Massachusetts Senator Ed Markey is walking on sunshine.
A bill he co-sponsored that would make daylight saving time permanent year round, which is currently observed from March through November, was passed by the Senate on Tuesday. Coined the Sunshine Protection Act, the legislation now heads to the House for debate.
Markey was so thrilled he even re-upped a playlist he curated last year designed to rally support around the measure.
It features such hits as The Beatles’ “Here Comes the Sun,” Sheryl Crow’s “Soak Up The Sun,” and — you guessed it — Scooter Lee’s “Walking On Sunshine.”
Everyone else? If social media is any indication, the reaction is decidedly mixed. Memes popped up in rapid succession over the news, with users quick to air their opinion on the issue.
And like most topics debated online, the stances shared were hardly lukewarm or neutral.
Most are familiar with the common woes associated with turning the clocks twice in the year: feeling disoriented, like the concept of time has all but evaporated, and a sense of exhaustion that is hard to shake.
“I love the week after switching to daylight saving,” tweeted one person. “Time has no meaning. My clocks all run sideways.”
I love the week after switching to daylight saving. I wake up at 4:30 a.m. Breakfast is at 6, lunch is at 6:13, dinner is in the 18th century. Time has no meaning. My clocks all run sideways.— Phil Plait (@BadAstronomer) March 15, 2022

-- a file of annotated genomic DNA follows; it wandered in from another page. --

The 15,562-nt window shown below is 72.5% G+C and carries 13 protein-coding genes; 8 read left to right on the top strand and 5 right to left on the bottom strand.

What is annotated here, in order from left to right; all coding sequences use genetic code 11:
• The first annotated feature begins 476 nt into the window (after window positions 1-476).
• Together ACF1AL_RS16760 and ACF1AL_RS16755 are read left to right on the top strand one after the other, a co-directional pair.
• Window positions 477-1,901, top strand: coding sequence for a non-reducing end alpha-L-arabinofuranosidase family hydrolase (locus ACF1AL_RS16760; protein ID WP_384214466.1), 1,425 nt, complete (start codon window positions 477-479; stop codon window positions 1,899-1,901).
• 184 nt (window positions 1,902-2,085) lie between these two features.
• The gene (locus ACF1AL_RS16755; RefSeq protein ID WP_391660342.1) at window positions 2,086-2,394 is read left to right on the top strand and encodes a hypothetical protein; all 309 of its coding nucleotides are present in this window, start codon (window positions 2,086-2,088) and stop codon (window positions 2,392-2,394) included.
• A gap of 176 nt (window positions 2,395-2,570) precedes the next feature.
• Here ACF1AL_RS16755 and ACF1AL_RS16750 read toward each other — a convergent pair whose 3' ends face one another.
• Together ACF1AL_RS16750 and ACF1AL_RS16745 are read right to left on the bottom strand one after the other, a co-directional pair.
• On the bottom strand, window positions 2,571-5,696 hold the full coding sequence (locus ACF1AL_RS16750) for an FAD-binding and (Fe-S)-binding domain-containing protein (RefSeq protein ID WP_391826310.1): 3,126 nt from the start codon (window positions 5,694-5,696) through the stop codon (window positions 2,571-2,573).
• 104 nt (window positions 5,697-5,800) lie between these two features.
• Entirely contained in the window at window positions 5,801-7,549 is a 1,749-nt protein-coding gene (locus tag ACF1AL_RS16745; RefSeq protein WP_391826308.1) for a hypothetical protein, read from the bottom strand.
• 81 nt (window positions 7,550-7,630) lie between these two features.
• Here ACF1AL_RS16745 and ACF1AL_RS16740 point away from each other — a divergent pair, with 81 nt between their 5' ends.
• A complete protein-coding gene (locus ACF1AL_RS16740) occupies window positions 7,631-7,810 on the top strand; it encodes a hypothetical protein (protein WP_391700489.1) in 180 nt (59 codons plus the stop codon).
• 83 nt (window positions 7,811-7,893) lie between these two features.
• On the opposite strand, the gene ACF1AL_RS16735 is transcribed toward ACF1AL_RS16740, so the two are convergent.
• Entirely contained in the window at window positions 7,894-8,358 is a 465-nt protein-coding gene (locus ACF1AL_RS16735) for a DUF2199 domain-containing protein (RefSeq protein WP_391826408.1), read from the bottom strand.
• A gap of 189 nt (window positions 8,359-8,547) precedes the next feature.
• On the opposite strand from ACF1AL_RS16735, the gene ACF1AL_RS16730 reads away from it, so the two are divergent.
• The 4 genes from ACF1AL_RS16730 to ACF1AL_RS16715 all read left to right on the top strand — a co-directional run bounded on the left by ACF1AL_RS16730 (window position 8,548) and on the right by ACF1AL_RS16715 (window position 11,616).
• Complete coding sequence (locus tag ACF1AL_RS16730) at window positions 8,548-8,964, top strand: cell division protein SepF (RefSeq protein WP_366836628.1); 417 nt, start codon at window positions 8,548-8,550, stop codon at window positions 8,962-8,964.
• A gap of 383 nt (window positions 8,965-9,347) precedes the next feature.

Many parents also pointed out that their children do not operate on a schedule in accordance to the time that shows up on their clocks.
“JUST PICK ONE AND BE DONE WITH IT, I DON’T CARE WHICH ONE, WE ARE ALREADY LATE FOR SCHOOL,” tweeted one mom in exasperation.
Daylight Saving time sucks….especially if you have small kids with consistent body clocks.— Craig Melvin (@craigmelvin) March 13, 2022
Yet it remains a conversation starter so rife for discourse that some avoid talking about it entirely.
One Michigan-based meteorologist likened discussing the subject to messing with “Jeopardy” or “The Wheel of Fortune” on television.
Things I’ve learned in TV:— Chris Easlick (@CEaslickWNEM) March 16, 2022
Don’t mess with Jeopardy
Don’t mess with Wheel of Fortune
Don’t talk about Daylight Saving Time
Don’t mess with Jeopardy
Some, including Markey, praised the bipartisan nature that propelled the bill forward in a relatively unexpected fashion. Proponents on both sides of the aisle have been pushing to make daylight saving time permanent for years now.